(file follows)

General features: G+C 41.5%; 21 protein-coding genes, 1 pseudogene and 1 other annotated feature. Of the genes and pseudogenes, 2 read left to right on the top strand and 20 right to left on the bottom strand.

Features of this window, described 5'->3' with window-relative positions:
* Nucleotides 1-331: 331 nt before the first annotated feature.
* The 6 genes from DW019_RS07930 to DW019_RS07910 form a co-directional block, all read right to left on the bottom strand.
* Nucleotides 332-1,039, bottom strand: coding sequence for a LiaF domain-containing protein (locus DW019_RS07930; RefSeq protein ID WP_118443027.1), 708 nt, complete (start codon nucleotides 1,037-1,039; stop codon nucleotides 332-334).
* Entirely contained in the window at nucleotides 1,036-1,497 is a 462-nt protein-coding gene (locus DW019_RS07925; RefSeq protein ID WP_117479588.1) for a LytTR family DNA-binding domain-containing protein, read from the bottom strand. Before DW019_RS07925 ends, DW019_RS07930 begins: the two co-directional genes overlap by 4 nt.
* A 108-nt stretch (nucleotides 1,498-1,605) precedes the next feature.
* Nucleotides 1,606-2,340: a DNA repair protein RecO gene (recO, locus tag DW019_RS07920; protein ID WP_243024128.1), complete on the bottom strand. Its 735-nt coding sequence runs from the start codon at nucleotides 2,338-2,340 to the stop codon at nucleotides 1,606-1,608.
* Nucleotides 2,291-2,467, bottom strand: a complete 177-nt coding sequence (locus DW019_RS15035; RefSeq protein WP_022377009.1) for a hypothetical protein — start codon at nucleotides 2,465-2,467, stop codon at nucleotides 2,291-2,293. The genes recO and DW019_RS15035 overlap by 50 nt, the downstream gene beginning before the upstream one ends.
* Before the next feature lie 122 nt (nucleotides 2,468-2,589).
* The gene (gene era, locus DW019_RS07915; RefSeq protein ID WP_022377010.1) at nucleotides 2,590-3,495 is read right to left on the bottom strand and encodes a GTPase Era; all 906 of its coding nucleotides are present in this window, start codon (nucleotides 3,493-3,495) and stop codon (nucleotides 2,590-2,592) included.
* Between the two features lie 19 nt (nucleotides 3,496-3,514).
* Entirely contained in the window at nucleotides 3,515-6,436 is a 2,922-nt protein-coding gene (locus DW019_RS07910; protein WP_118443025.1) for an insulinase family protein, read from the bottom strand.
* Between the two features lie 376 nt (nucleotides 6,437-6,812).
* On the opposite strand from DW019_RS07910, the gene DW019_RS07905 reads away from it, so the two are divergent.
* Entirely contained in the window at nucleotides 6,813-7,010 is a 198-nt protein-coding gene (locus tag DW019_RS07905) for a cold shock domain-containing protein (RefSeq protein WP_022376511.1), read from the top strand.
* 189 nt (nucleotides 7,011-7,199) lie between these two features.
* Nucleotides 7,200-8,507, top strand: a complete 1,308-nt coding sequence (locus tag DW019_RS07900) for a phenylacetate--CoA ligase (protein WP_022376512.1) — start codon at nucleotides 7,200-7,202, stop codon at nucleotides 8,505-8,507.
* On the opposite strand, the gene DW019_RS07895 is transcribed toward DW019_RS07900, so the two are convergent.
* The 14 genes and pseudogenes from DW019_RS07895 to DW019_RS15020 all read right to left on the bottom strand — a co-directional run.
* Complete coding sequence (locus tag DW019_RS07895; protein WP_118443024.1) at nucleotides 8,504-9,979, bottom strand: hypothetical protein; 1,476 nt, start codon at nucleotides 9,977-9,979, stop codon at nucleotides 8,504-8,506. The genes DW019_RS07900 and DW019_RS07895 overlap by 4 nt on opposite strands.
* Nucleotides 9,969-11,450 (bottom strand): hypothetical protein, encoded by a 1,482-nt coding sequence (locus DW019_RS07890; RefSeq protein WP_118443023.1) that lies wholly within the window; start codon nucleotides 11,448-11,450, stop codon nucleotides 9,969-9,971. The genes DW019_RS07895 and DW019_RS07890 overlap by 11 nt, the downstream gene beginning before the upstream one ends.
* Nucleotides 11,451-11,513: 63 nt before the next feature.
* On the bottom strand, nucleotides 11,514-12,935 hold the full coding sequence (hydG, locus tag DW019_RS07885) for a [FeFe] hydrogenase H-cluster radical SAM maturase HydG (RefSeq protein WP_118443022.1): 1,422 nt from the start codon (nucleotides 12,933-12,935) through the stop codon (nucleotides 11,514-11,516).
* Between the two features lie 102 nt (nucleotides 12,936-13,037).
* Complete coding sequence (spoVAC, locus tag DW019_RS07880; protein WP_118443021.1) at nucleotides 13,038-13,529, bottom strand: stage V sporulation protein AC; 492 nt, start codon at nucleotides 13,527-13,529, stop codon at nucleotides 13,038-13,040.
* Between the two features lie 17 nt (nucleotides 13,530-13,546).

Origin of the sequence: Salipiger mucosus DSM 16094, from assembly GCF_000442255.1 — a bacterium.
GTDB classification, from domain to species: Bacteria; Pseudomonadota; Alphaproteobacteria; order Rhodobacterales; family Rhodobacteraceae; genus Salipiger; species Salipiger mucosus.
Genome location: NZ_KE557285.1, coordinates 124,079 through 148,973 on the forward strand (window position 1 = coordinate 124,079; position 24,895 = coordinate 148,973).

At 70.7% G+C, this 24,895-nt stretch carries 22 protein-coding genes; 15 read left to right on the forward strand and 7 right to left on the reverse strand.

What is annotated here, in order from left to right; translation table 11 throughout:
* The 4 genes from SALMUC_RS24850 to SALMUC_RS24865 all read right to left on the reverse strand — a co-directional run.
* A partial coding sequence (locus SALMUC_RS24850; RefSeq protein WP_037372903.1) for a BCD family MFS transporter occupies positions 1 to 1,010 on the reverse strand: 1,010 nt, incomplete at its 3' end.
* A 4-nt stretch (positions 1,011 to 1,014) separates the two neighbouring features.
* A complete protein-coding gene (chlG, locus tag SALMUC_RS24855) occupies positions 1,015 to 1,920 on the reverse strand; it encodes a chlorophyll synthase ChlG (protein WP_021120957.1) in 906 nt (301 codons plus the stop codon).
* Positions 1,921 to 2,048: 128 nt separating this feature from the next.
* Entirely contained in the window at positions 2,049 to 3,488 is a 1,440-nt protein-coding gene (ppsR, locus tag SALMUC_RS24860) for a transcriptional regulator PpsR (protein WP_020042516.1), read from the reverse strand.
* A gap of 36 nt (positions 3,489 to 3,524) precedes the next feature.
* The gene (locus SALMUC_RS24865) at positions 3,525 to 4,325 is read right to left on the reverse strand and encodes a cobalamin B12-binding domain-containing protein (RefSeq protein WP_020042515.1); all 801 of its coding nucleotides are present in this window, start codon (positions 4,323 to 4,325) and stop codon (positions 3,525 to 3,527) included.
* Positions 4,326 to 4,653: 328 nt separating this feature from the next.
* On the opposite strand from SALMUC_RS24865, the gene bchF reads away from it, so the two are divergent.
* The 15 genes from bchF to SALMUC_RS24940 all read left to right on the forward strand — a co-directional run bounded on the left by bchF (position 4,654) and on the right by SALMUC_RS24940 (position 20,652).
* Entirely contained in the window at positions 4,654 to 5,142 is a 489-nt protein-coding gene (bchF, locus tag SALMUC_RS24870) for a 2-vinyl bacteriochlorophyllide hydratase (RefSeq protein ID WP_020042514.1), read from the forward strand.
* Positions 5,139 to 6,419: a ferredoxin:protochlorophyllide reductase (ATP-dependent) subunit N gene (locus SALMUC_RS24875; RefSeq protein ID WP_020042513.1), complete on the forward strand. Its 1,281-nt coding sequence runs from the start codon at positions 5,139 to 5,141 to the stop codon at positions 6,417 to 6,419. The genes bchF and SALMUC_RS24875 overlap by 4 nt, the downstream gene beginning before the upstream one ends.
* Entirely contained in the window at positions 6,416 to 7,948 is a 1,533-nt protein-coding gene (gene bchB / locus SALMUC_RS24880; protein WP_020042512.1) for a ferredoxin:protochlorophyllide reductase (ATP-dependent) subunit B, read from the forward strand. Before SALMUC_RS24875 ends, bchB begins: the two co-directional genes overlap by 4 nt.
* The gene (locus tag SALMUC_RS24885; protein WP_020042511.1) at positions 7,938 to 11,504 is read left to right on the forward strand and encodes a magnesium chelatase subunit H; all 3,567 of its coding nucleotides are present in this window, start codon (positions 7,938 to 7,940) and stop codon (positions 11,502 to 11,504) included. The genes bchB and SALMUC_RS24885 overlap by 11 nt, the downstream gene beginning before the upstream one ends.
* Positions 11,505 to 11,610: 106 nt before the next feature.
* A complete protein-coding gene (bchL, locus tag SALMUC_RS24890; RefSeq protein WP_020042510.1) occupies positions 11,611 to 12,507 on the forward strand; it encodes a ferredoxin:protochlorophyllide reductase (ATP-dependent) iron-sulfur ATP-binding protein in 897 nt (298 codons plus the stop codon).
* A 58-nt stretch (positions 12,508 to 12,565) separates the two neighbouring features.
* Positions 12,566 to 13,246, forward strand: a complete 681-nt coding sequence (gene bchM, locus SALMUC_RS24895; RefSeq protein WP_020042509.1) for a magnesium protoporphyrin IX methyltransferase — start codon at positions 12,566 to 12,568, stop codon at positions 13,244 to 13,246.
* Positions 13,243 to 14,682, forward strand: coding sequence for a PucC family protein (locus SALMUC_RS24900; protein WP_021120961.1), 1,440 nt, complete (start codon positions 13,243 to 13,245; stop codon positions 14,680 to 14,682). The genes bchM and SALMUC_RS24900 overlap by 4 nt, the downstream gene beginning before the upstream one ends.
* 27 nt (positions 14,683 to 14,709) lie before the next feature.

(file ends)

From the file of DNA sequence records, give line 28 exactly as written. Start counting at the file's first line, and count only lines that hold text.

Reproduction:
Origin of the sequence: Salipiger mucosus DSM 16094, from assembly GCF_000442255.1 — a bacterium.